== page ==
Fred on Film
September 17, 2010
I was recently interviewed by Monica Hesse at the Washington Post for her article on Fred’s big move to movie: “This is a movie. This is a movie based on a YouTube character. This is a movie based on one of the most successful YouTube characters of all time.” Like last time, we had a great talk, but little of my ideas about Fred made it to her page. Here they are:
1) While media platforms are quickly converging (Fred moves from YouTube to movie!), the maintaining of distinctions between old and new media continues to be equally definitive for web 2.0’s day-to-day. Which is to say that Fred, and most other major user-producer-stars on YouTube (NigaHiga, Shane Dawson), take on a juvenile, boyish, immature style, content and tone (and even persona: they all play themselves younger than they actually are) as the easiest insurance policy to verify their user-produced chops in counter-distinction to the slick corporate fare that also gains mucho-popularity on the site. See, I’m just a boy, and I made this all by myself in my room…In the meantime, this also efficiently corrals their humor to YouTube’s signature bad-boy fun–shit, farts, pre-adolescent sex, and generally adult-off-putting shenanigans–and childlike audience (face it, we the audience play it young, too.)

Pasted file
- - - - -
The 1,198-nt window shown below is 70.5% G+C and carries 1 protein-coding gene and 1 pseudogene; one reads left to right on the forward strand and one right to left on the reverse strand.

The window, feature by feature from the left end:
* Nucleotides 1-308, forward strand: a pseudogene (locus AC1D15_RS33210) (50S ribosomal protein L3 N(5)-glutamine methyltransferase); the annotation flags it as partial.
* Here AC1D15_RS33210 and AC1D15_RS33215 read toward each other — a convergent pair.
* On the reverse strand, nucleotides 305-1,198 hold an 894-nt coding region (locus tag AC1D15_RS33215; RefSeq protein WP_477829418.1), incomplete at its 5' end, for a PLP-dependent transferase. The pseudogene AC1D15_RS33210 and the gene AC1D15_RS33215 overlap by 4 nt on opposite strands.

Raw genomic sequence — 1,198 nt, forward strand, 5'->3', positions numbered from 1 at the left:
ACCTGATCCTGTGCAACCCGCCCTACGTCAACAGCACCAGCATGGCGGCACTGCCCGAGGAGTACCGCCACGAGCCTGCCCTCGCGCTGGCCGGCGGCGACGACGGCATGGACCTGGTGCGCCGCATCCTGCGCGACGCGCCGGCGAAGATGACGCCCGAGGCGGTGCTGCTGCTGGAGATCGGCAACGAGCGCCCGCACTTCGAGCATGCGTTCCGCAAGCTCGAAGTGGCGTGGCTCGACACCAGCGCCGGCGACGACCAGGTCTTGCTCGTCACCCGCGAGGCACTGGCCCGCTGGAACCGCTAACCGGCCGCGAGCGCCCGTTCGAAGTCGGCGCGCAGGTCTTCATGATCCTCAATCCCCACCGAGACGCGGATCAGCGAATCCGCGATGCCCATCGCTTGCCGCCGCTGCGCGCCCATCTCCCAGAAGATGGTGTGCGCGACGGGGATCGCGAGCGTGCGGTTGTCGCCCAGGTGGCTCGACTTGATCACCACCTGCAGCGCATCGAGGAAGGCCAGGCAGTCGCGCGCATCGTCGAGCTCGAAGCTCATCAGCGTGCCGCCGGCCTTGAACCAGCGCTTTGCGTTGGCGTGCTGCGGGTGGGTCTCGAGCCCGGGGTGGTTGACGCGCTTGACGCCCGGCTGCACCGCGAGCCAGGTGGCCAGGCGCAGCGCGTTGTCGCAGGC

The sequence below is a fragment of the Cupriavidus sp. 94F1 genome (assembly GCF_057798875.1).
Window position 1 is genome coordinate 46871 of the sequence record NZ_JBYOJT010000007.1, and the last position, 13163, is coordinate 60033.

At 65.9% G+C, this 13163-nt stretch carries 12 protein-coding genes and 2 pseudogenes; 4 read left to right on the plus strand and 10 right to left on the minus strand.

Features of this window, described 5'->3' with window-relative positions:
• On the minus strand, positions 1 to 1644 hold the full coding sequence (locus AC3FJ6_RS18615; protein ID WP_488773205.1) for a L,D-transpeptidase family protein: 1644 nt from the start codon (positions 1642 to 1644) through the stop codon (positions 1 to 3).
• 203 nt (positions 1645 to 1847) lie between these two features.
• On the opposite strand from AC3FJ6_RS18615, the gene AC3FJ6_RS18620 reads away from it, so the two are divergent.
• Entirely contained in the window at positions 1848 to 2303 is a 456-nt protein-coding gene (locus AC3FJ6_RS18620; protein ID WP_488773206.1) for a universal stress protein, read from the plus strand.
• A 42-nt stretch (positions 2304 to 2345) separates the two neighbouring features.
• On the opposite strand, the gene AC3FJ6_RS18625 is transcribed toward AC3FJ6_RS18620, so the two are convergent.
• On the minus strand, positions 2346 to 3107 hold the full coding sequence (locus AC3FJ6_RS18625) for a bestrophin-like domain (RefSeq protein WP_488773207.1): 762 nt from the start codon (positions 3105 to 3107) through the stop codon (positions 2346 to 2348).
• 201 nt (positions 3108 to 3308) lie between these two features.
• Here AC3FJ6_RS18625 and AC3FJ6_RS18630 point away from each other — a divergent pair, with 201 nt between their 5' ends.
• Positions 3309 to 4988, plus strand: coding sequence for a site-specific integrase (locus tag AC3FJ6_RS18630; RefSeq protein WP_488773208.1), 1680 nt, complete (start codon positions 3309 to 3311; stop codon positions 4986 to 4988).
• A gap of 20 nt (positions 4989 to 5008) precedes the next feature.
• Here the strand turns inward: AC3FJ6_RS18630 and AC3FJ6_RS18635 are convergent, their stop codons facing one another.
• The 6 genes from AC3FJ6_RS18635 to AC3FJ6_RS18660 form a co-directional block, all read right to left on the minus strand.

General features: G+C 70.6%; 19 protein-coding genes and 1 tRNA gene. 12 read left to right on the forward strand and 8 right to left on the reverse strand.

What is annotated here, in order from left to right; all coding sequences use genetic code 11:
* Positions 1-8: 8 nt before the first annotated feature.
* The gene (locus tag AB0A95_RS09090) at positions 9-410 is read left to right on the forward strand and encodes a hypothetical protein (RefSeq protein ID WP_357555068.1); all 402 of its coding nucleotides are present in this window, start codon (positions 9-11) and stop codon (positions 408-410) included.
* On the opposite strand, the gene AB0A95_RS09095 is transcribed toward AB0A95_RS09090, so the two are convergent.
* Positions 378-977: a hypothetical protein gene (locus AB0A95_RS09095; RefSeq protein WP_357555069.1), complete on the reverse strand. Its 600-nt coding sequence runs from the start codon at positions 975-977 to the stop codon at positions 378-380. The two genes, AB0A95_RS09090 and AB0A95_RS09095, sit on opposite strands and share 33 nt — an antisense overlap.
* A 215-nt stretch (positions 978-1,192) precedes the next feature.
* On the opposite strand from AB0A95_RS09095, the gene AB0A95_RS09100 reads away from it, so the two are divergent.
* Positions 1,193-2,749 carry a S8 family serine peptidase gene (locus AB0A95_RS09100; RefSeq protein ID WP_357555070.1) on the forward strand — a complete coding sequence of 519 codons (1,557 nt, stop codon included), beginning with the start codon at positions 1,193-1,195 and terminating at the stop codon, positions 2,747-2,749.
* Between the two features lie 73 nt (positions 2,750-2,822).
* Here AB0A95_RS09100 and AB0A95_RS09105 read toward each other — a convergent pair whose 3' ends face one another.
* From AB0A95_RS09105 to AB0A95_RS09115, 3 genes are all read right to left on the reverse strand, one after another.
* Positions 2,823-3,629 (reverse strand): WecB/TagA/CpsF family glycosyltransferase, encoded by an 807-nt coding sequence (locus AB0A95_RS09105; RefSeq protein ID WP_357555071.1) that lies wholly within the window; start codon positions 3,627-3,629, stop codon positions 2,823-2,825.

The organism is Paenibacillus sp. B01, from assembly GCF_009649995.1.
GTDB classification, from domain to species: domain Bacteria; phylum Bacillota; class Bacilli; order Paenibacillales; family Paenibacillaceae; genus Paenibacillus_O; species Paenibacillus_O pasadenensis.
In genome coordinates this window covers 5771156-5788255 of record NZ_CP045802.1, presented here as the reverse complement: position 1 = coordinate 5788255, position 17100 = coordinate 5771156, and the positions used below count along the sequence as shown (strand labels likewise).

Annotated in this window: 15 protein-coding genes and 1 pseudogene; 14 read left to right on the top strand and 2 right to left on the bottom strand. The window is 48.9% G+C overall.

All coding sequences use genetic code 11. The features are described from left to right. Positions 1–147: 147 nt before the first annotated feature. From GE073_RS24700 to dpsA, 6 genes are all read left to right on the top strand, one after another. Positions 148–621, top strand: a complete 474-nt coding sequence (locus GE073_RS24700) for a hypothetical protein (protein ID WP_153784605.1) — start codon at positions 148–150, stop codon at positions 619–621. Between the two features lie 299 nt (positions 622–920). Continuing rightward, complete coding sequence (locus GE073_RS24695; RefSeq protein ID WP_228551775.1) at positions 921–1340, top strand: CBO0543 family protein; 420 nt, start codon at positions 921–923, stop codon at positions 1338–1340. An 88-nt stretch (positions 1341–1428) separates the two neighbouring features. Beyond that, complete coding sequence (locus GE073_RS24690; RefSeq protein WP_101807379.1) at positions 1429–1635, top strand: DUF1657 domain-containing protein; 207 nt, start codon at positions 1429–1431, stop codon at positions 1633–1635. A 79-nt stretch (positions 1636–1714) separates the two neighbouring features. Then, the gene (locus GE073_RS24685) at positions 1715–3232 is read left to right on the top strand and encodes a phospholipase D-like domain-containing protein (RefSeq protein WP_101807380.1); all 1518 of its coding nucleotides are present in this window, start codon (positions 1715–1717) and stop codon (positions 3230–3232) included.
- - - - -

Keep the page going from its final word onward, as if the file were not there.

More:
2) The pseudo male pre-adolescent voice dominates both new and old media forms (Fred/40 year old virgin/transformers/tosh.0), producing a dominant multi-platform all-male discourse where pre-PC offenses are permitted (I’m only six or forty, I didn’t know you shouldn’t treat a woman that way), and actual adult male anxieties about real-world unsettled gender norms are played out and with but never with any depth, subtlety, or (I am willing to say) adult sophistication. I, for one, would love to see some work by real kids about the changing nature of masculinity, or even by real men, or better yet women, too: all of us in a conversation that could include but also surpass the fart jokes or make-up anti-women men.